- a parent in a two-parent household with kids under age 6, or if you have kids age 6 through 11 and can’t find child care;
- under age 18 or over age 49;
- a recipient of TANF/cash assistance benefits;
- going to school as part of a SNAP Employment and Training Program (KEYS); or
- diagnosed with a medical or mental health condition that makes you unable to work. This can be verified by receipt of a disability benefit, a statement from a doctor, or you can have your provider complete one of these forms.
3. Do you attend a community college?
Community college students can also be eligible for SNAP if they are in a Perkins IV program (usually a career or technical program) or in a course of study that is in a high priority occupation. A school administrator will be able to confirm if either of these is the case and should fill out one of these forms for you to send in with your SNAP documents.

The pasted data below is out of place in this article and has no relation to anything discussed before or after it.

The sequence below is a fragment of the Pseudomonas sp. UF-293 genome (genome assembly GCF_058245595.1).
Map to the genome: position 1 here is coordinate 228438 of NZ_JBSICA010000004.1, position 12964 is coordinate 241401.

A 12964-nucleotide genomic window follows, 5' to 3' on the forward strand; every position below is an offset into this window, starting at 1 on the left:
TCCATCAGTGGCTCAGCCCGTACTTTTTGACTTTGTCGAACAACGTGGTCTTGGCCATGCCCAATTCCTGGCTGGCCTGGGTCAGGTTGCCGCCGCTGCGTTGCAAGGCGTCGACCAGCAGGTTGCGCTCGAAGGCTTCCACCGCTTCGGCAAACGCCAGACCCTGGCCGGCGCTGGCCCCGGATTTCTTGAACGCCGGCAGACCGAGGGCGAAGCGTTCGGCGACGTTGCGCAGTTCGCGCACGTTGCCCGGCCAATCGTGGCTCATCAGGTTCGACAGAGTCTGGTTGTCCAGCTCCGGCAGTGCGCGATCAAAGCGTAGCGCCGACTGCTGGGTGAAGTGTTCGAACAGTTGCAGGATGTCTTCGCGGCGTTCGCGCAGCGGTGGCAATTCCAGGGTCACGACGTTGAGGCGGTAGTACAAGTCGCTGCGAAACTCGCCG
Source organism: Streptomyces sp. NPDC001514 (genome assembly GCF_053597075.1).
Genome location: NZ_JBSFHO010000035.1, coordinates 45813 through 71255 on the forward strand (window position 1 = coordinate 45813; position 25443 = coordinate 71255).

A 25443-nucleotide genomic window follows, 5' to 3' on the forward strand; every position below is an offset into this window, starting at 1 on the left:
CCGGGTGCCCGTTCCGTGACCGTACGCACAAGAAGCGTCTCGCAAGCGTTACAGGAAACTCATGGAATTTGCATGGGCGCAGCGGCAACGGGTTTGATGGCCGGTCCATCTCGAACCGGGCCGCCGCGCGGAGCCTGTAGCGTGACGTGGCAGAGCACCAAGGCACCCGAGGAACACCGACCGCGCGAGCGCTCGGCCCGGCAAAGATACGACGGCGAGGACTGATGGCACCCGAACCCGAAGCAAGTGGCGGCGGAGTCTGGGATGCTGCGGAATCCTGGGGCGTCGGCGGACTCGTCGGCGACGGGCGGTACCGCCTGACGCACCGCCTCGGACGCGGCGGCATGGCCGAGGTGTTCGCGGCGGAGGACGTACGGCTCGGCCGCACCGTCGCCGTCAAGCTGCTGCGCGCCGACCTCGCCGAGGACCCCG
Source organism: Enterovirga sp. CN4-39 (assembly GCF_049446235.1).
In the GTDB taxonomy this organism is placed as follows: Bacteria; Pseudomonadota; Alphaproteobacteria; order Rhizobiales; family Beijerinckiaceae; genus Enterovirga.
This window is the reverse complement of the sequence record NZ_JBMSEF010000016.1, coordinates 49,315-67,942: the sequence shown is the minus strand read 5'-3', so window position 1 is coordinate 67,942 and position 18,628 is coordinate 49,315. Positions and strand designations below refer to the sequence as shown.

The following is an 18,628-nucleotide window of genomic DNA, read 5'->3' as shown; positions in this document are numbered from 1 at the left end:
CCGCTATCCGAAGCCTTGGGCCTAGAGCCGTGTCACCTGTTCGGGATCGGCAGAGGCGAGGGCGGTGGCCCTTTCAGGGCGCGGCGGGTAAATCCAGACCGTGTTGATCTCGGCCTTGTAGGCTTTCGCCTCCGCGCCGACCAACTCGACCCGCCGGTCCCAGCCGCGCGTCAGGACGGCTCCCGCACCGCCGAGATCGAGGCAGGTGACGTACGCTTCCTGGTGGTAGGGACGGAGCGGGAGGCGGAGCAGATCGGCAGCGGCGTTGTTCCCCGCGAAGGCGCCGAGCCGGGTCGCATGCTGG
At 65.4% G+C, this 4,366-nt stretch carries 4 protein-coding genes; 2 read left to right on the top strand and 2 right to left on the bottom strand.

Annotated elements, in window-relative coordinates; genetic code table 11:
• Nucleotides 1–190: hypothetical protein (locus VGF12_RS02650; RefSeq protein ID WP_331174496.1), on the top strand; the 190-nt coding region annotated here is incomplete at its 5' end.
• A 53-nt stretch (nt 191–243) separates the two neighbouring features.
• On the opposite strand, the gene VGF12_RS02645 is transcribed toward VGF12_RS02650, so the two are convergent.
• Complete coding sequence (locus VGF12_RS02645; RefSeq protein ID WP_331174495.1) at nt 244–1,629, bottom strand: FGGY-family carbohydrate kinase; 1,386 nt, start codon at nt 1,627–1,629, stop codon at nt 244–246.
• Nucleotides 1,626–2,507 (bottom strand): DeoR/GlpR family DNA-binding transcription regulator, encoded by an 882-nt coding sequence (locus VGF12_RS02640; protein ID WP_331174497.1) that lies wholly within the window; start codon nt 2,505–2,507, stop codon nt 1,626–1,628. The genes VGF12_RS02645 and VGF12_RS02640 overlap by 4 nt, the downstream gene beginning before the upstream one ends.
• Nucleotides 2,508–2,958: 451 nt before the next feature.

Temporary SNAP eligibility expansions due to the pandemic
Starting January 16, 2021 and continuing until one month after the public health emergency declaration ends, students can also qualify under these two circumstances:
- You financially qualify for state or federal work-study. Even if you are not able to work a work-study position, you can still qualify for SNAP. If you qualify, you will see an awarded amount for work-study on your financial aid statement from your school.
- The Estimated Family Contribution (EFC) on your FAFSA is zero. If you are unsure what your EFC was, you can find this on your FAFSA student report or from your school’s financial aid office. If your family’s income has changed significantly since you submitted a FAFSA, contact your school about redetermining your EFC (this can also help you qualify for more student aid.)
If you think SNAP eligibility rules for students are arcane, backwards, and counterproductive, tell your members of Congress!
If you live in Allegheny County and need help applying for SNAP or help with your SNAP case, you can add your name and number on the form at the top of this page to be added to our call-back list.